Virgil Abloh is a buzzy figure in the new brotherhood of women’s streetwear designers, whose other members include Shayne Oliver from Hood by Air, Dao-Yi Chow and Maxwell Osborne of Public School, and Scott Studenberg and John Targon of Baja East. They trade off of a cool cachet that has more to do with their personal image than design innovation. Capitalizing on the current is the idea.
No arguments from Abloh, who ascended into the high-fashion ranks as Kanye West’s creative director. During a preview of the spring collection at the Hôtel de Pourtalès, Abloh noted that his freshly shot look-book images were “in a way, more important than the clothes. It speaks to what this brand is…[our girl] has that sort of lifestyle — comfort with her own closet, is independent, but also I’m sure she’s looking for a boyfriend or has one…crazy. It’s unique now, so I’m trying to define it.”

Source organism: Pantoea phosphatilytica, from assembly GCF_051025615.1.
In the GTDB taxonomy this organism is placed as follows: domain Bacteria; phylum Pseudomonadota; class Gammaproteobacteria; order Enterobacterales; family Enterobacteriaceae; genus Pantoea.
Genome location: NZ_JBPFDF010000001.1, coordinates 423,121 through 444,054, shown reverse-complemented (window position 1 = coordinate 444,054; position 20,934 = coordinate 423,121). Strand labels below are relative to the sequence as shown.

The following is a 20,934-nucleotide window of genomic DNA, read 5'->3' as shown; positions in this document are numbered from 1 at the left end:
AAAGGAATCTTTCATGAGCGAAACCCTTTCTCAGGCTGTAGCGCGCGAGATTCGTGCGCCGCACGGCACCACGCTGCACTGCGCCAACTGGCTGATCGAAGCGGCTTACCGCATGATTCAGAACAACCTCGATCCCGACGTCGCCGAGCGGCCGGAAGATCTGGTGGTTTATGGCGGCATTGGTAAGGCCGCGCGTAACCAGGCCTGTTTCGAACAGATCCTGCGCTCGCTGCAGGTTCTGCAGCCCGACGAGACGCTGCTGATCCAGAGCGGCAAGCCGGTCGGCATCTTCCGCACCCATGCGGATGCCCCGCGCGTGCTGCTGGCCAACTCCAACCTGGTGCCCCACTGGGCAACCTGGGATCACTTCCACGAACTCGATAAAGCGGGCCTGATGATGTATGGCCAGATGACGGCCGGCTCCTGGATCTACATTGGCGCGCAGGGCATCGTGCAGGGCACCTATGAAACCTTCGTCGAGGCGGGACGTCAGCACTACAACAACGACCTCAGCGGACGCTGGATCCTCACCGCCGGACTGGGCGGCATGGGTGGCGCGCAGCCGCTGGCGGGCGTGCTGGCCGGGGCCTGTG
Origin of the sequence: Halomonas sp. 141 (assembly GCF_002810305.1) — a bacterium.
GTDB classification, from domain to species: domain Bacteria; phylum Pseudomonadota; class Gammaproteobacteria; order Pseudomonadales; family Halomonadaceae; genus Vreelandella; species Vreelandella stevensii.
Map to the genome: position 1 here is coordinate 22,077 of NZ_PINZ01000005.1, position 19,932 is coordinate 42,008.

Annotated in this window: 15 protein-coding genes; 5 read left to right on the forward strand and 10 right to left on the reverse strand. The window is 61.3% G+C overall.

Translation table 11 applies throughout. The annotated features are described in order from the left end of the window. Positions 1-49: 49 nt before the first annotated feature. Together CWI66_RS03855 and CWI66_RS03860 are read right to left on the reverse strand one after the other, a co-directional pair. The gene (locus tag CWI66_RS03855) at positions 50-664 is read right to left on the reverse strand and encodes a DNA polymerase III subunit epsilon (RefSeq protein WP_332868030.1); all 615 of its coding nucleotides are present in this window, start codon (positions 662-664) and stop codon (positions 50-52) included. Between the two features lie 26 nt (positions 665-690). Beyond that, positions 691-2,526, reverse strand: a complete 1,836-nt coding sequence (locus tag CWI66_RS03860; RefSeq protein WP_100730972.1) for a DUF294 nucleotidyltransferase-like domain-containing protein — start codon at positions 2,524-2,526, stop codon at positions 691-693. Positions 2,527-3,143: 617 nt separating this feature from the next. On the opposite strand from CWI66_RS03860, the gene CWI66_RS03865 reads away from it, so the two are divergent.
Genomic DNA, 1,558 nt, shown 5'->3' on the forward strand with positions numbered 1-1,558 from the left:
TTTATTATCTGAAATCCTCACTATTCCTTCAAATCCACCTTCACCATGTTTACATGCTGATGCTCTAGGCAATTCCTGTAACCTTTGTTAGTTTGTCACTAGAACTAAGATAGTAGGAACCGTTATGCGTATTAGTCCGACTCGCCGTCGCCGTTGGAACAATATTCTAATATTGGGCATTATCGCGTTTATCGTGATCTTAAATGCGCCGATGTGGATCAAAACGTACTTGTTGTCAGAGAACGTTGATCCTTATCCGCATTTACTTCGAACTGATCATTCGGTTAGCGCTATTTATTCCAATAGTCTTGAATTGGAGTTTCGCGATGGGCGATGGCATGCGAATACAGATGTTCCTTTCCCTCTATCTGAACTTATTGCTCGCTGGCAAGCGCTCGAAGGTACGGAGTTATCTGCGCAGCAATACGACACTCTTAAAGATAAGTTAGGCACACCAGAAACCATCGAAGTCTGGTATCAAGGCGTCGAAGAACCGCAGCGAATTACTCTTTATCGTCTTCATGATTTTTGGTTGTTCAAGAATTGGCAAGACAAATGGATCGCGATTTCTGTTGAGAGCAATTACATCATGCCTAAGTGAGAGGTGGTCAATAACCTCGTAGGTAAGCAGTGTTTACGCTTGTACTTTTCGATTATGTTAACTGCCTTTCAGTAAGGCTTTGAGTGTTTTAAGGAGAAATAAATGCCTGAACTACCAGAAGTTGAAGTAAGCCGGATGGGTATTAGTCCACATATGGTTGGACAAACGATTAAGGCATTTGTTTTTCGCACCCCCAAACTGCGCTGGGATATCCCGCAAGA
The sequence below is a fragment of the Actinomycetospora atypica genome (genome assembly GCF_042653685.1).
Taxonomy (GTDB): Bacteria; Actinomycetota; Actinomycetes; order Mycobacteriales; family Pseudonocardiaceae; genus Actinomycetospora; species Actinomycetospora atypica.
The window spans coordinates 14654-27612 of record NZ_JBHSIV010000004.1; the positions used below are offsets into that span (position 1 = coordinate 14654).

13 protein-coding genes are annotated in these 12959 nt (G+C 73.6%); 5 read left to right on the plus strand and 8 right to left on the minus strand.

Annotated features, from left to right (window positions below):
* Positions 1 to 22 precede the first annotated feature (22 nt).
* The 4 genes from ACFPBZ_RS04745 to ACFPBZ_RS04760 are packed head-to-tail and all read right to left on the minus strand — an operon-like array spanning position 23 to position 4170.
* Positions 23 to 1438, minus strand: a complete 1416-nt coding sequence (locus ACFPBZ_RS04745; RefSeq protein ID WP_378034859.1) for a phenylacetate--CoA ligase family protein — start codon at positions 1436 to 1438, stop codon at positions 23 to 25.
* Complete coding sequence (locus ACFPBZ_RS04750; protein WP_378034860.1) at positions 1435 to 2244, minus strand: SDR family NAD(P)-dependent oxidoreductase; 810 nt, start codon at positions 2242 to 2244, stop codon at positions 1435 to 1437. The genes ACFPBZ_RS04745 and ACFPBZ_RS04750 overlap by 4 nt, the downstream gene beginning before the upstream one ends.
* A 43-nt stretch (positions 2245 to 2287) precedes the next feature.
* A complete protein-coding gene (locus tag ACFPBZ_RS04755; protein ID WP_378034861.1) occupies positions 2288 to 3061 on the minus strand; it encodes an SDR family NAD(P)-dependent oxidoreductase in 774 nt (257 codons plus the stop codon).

Abloh’s working definition had enough character to create a lineup of customized basics punctuated by referential Gothic gear that was nonetheless interesting. He cut up, cropped and resewed sweatshirts, adding fringe and emblazoning them with “Nebraska,” which he considers “a name for nowhere,” where Big-10 football is the big culture. He could relate as a graduate of University of Wisconsin. Sweats and T-shirts were worn under athletic jackets made of sheer white mesh, so the graphics shone through, and styled with the collection’s most directional item: a loose-fitting pair of crepe pants and a long pleated skirt that were one piece. In Abloh’s words, “Commercial items, but worn in a different way, is what I’m suggesting. It makes for a younger approach.”